bgwiehle's comment on the Wednesday post asked: "...it would be interesting to see what you get if you use one of your non-American ancestors or relatives (Canadian, English, etc.). Are there events that are included that don't appear in an American profile of the same era? Are the texts worded in a way that explains a different view-point of a shared event?"
In response, HistoryLines principal Jeff Haddon emailed me with this information:
"In preparation for your next post on a non-American ancestor, I wanted to make sure you know that HistoryLines currently covers the following countries, with many more coming in the following weeks and months. We're adding countries in order of priority based on surveys of our users.
- United States
Fortunately, one of my test trees input to HistoryLines over the past three months was for my third great-grandfather, Samuel Vaux (1816-1880), born in England and died in Kansas. [I say fortunately because when I tried to do a new tree person HistoryLines asked me to subscribe...I haven't done that yet!]
Here is the top of his HistoryLines Story:
And the next screen down:
The Story elements created by HistoryLines for Samuel Vaux (1816-1880) include:
* Samuel born, 1816 (custom event)
* England, 1816
* Princess Charlotte Dies, 1817
* Death of King George III, 1820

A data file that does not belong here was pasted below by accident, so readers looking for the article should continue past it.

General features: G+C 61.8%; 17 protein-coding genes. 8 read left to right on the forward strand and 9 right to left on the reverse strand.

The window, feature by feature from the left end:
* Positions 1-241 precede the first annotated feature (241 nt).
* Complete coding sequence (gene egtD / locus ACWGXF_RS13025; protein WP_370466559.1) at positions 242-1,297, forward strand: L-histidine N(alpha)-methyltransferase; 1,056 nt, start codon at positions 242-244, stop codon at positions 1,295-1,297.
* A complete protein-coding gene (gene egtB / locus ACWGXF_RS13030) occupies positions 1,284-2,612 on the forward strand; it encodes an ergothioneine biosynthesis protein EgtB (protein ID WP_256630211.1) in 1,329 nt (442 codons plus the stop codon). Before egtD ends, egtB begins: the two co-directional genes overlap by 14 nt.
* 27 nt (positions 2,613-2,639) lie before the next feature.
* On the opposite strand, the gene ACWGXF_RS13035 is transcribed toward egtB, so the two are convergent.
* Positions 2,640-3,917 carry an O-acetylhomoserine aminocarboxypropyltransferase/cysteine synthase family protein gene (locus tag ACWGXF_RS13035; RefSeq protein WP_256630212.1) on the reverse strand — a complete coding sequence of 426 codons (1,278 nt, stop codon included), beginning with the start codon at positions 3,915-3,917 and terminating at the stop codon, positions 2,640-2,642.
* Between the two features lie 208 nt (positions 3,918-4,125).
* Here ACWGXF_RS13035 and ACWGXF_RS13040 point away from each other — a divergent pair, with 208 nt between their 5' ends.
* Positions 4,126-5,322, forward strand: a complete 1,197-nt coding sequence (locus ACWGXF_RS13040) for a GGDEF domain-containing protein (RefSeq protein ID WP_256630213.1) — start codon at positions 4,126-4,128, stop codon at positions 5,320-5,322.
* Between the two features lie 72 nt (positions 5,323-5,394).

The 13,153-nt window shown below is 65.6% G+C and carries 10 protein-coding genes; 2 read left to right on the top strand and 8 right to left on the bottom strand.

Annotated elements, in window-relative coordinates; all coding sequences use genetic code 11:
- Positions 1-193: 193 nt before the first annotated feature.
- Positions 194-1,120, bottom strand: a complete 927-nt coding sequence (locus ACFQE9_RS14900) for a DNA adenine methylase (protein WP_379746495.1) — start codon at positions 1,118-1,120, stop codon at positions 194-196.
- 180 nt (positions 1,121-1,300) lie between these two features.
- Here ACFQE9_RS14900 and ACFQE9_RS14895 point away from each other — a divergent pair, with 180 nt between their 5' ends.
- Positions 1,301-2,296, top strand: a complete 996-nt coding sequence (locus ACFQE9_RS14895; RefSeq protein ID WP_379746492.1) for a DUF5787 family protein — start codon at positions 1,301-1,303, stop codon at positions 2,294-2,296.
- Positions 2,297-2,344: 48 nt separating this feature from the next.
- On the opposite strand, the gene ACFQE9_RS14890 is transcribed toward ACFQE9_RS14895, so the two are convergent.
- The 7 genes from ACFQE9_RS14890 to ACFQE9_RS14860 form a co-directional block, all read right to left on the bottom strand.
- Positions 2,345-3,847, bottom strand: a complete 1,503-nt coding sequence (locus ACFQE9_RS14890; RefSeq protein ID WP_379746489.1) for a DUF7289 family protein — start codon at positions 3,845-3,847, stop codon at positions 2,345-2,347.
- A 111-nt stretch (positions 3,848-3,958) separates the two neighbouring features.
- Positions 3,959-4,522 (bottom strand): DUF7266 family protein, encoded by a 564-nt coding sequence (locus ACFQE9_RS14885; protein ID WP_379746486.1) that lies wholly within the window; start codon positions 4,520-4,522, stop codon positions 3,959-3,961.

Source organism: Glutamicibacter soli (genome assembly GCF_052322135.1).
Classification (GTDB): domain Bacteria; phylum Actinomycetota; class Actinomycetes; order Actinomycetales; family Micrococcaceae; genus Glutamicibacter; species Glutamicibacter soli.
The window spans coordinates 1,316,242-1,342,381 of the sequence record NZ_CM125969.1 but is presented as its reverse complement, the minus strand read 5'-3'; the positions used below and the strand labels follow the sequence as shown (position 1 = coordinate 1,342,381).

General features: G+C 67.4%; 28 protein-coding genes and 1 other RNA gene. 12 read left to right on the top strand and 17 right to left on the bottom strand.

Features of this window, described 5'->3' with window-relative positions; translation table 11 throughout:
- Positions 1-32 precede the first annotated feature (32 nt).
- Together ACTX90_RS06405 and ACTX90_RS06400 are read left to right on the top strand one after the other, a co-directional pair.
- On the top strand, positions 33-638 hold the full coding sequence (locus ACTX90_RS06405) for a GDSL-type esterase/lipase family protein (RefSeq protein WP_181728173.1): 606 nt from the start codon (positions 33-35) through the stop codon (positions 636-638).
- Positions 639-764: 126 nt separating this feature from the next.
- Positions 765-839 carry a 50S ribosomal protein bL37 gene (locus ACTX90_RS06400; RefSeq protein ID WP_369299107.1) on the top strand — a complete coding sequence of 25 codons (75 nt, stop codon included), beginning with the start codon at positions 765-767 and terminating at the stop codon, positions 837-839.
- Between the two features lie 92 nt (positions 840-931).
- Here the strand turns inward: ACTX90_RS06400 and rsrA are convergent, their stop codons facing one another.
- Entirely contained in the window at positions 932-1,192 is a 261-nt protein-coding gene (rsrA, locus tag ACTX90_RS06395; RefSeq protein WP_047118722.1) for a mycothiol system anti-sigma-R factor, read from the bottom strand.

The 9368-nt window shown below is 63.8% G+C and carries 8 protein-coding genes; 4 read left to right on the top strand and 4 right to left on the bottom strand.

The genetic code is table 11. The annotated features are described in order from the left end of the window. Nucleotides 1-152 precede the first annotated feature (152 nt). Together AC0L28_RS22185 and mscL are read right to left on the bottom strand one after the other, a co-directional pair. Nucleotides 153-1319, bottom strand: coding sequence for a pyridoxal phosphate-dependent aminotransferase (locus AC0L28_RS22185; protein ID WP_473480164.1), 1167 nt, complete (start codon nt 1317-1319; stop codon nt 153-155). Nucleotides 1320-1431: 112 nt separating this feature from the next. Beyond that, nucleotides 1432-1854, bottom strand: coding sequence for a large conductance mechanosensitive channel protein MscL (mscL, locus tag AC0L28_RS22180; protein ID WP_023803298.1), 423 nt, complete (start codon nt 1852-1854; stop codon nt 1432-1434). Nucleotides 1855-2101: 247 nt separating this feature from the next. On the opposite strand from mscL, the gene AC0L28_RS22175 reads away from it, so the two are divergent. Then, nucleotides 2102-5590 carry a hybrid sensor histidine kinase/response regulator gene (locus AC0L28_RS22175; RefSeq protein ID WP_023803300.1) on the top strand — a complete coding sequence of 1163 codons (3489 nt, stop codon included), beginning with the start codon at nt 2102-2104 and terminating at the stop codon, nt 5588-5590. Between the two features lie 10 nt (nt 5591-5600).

* Industrial Revolution
* Slavery Abolished in UK, 1833-1834
* Factory Act, 1833-1834
* Opium Wars, 1839-1860
* Improved TransAtlantic Mail, 1840
* Crimean War, 1853-1856
* India Under Crown Rule, 1858-1947
* Education Act, 1870-1871
* First Boer War, 1880-1881
* Immigration to the United States, 1860-1880
* Samuel Dies, 1880 (custom event)
Here is the end of Samuel's Story on HistoryLines:
I have not added any custom events to this Story to date.
The Story assumes that Samuel spent his entire life in England. I don't know what would happen if I inserted a migration story into the file, and then added information about Samuel for his life in the USA. Would the Story elements change to be USA based?
I learned a bit more about English history and lifestyles by reading the stories in Samuel's Life Story above.
I don't know that I've answered bgwiehle's question completely, especially about the differentp oints of view. For instance, we would need two persons who lived in the 1770s to see the American side and the English points-of-view about the Revolutionary War; or two persons who lived in the 1910s to see the Irish and the English points-of-view of the Irish independence.
Jeff has provided answers to my questions posed in the first two blog posts about HistoryLines, but I'll save them for next week in hope that Jeff will answer my question above.
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